What Shakespeare Says about Sending Our Children Off to College

Four hundred years after his death, the Bard of Avon provides advice to students embarking on the journey through college.
By Jeffrey R. Wilson

Every fall, millions of parents send millions of children off to college for the first time, and those parents must find something ceremonious to say. What do we say to the sons and daughters we’ve been able to mold, mentor, guide, and indeed save (often from themselves) as they step out of our control and into a world that—quite frankly—they don’t understand, couldn’t possibly understand?

William Shakespeare actually wrote a scene about this event. It appears in his most famous play, Hamlet, and it gives us one of his most quoted lines: “To thine own self be true.” This line has inspired countless valedictorian addresses and blog posts. Films such as The Last Days of Disco and Clueless have riffed on it. People tattoo it on their bodies.  A friend of mine went to a school where students were asked to sign every letter with their names and “To thine own self be true,” even though none of them knew where the line was from or what it meant.

Indeed, what does “To thine own self be true” actually mean? Be yourself? Don’t change who you are? Follow your own convictions? Don’t lie to yourself? Determining the meaning of this line—and thus Shakespeare’s advice for young men and women on their way to college—depends to some extent upon the meaning of “self,” the meaning of “true,” and perhaps even the meaning of “meaning.”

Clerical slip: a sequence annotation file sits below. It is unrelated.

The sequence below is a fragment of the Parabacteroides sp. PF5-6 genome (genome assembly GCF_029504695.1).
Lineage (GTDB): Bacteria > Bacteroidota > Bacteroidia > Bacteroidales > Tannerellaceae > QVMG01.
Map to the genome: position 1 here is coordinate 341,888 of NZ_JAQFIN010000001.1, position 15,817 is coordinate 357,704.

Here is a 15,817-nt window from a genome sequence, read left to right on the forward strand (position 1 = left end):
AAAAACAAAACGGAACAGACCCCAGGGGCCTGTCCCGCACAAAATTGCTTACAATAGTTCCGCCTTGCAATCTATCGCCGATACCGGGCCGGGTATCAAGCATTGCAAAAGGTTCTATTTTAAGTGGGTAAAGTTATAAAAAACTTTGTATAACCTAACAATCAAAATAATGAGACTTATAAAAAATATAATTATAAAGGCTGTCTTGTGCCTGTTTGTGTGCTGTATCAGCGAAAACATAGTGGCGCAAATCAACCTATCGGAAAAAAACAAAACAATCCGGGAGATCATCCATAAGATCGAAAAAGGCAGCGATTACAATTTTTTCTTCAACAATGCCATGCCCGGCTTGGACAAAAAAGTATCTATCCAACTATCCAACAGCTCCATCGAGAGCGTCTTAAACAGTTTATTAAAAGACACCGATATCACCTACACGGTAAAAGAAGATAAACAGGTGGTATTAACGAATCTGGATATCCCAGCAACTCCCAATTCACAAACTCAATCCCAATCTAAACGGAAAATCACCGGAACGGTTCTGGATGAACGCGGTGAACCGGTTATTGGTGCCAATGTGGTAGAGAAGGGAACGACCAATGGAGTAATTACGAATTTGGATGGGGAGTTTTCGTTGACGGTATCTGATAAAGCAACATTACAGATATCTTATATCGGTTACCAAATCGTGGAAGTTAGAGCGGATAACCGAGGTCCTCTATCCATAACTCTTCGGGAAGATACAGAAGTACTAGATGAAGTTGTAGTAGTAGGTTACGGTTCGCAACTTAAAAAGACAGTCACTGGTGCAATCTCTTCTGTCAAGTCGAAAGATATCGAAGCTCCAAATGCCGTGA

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Grammatically speaking, the word self usually appears as part of a reflexive pronoun (“myself,” “yourself”), but it has also emerged as a noun (“the self”) because it does useful psychological work. What is “the self”? What is it that you are true to when you are “true to yourself”? When we talk about “the self,” we are usually referring to who a person really is, to an internal condition or reality, a reality that can sometimes remain hidden behind the exterior or visible aspects of a person. The self is a term that—like soul, mind, spirit, and nature—refers to someone’s essence, to what someone essentially, actually, really is as opposed to what someone only appears to be.

Like self, the word true has several senses. A person can be true, as in faithful, in contrast to being disloyal. Or a person can be true, as in honest, in contrast to being deceitful. And something can be true as opposed to being false; a thing can be actual and real, not imaginary, counterfeit, or only apparent. As such, we can ask, one should be true to oneself as opposed to being what? “Disloyal” to oneself? “Dishonest” to oneself? “False” to oneself?

There is also the pragmatic question: How does one go about being true to oneself? And the ethical question: Should one be true to oneself? But I want to remain with the semantic question that is both more basic and more difficult: What does “To thine own self be true” mean?